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Abu Dhabi, UAESaturday 23 June 2018

While Cape Town's drought endures, Zuma is on his way out

Presidency has lasted for nine years, and done immense damage but it has a conclusion – his own party has decided he should go and go he must

It's the end of the road for Jacob Zuma. Peter Foley/EPA
It's the end of the road for Jacob Zuma. Peter Foley/EPA

In Cape Town, where I live much of the year, we have had two running dramas all summer which have drowned out most other topics, (almost) including Trump, Brexit, cricket and even rugby.

One is the drought of course, which goes on and on – as I write this I am looking out at Table Mountain, which has a few tantalising wisps of cloud clinging to it, but there will be no rain today, just as there wasn’t any rain yesterday and won’t be any rain tomorrow, which promises to be yet another scorcher.

The city authorities, who have reduced our daily consumption of fresh water to 50 litres (not enough for a decent bath – not that anyone has had a decent bath in a long time), have set mid-May as “Day Zero”, rather than the previously announced April 16, when the taps get switched off and a modern city of 4 million people has to queue at standpipes. Hotels and holiday companies are reporting mass cancellations for later in the season and farmers are watching their crops shrivel in front of their eyes.

The other long-playing drama is the fate of the President Jacob Zuma, which thankfully is drawing to its end. The drought has dragged on for three years, and unless weather patterns out in the Atlantic, which used to dump huge quantities of water on this most fortunate of cities, shift back to where they were a few years ago, it will become a permanent feature of Cape Town life. Mr Zuma’s presidency has lasted for nine years, and done immense damage to Africa’s most industrialised economy. But at least it has a conclusion – his own party has finally decided he should go and go he must.

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The mere prospect of his early departure, 18 months before his term officially runs out, has already had an extraordinary impact on sentiment, inside and outside South Africa. Two years ago the rand had dropped to 17 rand (Dh5.22) to the US dollar and 23 to the UK pound and it looked as if it was going to fall even further. On Tuesday morning, after the news that the ANC’s executive had unanimously decided to “recall” (polite party language for “sack”) Mr Zuma, it traded below 12 rand to the $ and 16.5 rand to sterling, making it the strongest currency in the world so far this year.

Prices on the Johannesburg Stock Exchange hit an all-time peak in January, although they have fluctuated since almost as violently as Wall Street, business confidence has bounced back to its highest level in two years and foreign direct investment, which has been flowing the wrong way in the past year, reversed after the election of Cyril Ramaphosa as the ANC president in December.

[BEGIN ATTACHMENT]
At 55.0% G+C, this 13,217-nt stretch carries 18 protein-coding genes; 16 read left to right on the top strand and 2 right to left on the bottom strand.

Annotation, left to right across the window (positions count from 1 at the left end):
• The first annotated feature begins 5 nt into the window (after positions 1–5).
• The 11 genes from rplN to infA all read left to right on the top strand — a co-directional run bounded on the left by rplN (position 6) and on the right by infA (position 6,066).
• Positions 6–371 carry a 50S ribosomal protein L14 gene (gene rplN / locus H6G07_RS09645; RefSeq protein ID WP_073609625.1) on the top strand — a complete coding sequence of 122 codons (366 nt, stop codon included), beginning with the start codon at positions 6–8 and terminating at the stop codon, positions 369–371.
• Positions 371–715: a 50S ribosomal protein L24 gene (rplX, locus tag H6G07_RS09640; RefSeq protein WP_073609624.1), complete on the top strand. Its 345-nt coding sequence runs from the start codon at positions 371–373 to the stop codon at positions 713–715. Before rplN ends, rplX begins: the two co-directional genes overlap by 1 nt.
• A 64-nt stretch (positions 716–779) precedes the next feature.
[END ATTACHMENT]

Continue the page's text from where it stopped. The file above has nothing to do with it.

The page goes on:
The South African economy is a remarkably resilient and potentially prosperous one, with a lot going for it. It may no longer be the mining powerhouse it once was, but it still has huge reserves of iron ore, coal, and precious minerals including gold, platinum and diamonds. It is the world’s largest producer of chrome, manganese, vanadium and vermiculite, and mines significant quantities of lots of other important minerals (the Chamber of Mines lists it as the second biggest producer of ilmenite, palladium, rutile and zirconium). In 2012 it overtook India to become China’s biggest supplier of iron ore.

The country now gets 10 million tourists a year, up 10-fold since 1994, and Cape Town’s Waterfront, which didn’t even exist in 1994, boasts 24 million visitors every year. South Africa is a big exporter of wine, fruit and even cars – all right-hand drive Mercedes C-class cars are manufactured in Port Elizabeth.

The great tragedy is that during the Zuma years, the economy has actually gone backwards, growing at a slower rate than the population, which has been swelled by 3 million Zimbabweans entering illegally, not to mention immigrants from Malawi, Zambia, Mozambique and even Senegal and the Sudan. In the centre of Cape Town, the language spoken is often French among a community which has somehow found its way here from West Africa.

Run your eye down those wonderful tables for “output, prices and jobs” at the back of The Economist and South Africa leaps out at you: an unemployment rate of 27.7 per cent, the highest on the whole list. The next highest is Greece with 20.7 per cent. And that tells you just a fraction of the true story: economists reckon that the real rate of South African unemployment is nearer 40 per cent if you count all those who don’t even bother to look for work any more. There are 6 million young people aged between 18 and 24 who have no skills and will probably never work; 17 million people are dependent on government grants compared to just 13 million people working.

To make a dent on unemployment, economic growth has to be at least 5 per cent and preferably more – which is really what a developing country like South Africa, with all its advantages, should have been achieving this past 20 years. In fact the best it has done is 3.5 per cent in the good years and in the past few years has averaged just 1 per cent. This year the forecast is for 1.5 per cent, which is pretty sad in the context of a world boom.

That’s the true legacy of Mr Zuma as he finally prepares to shuffle off the presidential stage. And the task his successor Cyril Ramaphosa has to deal with.

The drought, I’m afraid, is in someone else’s hands.